Tuesday, September 1, 2015

How Does God See the Israeli Palestinian Conflict?

He could barely breathe. He panted with short labored gasps to grasp at whatever meager volume of air His starving, craving lungs could receive. And He couldn't even get any respite from dreaded suffocation unless He would muster up whatever strength He had in his legs to support all of the weight of His torso in ever increasingly futile efforts to expand His chest wide enough to receive the life preserving vapor. I'm sure He gladly would have made His legs straight so as to enhance His breathing but the resulting increased weight of His body would only magnify the intensity of the sharp, searing, inexplicable pain that resulted from the cruel iron peg that impaled his feet and pressed against the naked, exposed nerve that communicated nothing but agony to His wretched body. The intense pain was unrelenting but it shot through His entire person with even greater intensity, if it were possible, when He made His pathetic attempts to capture only a wisp of the life preserving gaseous elixir.

Like a living butterfly whose wings had been pinned to the display case of a collector, He was affixed helplessly to a wooden shaft with His arms outstretched and bones out of joint. His hands were skewered by rods of iron, in like manner as his feet. They seared with s hot excruciating agony that was rivaled only by that of His feet. The welts and torn flesh on His back and on the backs of His legs, the result of whips whose injury was augmented by the addition of sharp bones or shards of metal so as to mercilessly tear open His flesh, rubbed excruciatingly against the wooden "pegboard" upon which He was matter-of-factly mounted.

His loss of blood made Him woefully thirsty. His lips were parched and His tongue almost stuck to the roof of His mouth. He could barely speak. Naked, defenseless and exposed, He'd been beaten and nailed to a wooden execution stake by tormentors who callously taunted Him as He endured His last moments of life. There was nothing and no one to give Him comfort. The only thing that could rescue Him would be death.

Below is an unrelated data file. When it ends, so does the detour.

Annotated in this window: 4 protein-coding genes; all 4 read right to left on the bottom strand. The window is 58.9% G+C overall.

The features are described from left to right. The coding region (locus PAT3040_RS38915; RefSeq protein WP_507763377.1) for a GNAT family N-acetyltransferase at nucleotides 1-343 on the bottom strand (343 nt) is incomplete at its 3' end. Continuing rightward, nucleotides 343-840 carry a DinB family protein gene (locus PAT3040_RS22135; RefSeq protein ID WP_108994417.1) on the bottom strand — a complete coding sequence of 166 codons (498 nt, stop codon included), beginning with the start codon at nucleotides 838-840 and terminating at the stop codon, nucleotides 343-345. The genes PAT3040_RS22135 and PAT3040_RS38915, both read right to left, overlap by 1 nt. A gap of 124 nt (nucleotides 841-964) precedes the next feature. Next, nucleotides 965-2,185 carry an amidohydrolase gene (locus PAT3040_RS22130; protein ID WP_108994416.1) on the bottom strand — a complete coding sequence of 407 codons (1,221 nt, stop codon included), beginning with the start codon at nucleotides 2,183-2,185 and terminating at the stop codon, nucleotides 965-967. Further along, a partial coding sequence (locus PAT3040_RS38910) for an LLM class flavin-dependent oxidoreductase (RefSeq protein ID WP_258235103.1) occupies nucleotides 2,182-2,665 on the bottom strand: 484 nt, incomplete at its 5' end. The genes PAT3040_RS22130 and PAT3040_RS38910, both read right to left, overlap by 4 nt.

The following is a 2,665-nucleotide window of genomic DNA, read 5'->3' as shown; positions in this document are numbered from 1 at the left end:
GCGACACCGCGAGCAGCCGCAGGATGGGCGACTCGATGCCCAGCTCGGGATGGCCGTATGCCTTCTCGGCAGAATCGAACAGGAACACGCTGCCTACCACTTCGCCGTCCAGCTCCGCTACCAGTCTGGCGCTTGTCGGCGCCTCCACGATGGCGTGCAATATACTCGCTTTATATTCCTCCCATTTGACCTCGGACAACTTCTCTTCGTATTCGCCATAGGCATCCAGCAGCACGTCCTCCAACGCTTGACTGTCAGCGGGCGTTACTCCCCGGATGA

But how did He wind up in this predicament? He was a good man. He'd taught people how to be good people and He was not only their supreme example of what goodness was but He was perfect in everything He ever said or did. He was the ultimate Tsadik as we like to say in Hebrew, or righteous one.  So how could such a man ever find Himself in these circumstances? He certainly didn't deserve this! Yet He accepted His death and the agony that came with it willingly. In spite of His circumstances and the intense pain of His last moments, there was not one ounce of panic or apprehension in His soul.

Even in the midst of this torment, aside from His relationship with God, not once did He give thought to Himself. He thought only of the needs of others even to the end. His best friend and His mother stood by helplessly and with great sorrow, apprehension and an overwhelming sense of hopelessness.  He gestured to His friend to see to His mother's needs while He was gone. Even those who taunted Him, He was quick to forgive desiring only their eternal well-being as of paramount importance. He looked beyond His present state with its unbearable agony with a different sort of eyes into the millenniums that would follow that fraction of a moment in time.  His mind dwelt upon every soul destined to live and to die... Billions upon billions of souls... each one of infinite importance, He knew each one by name.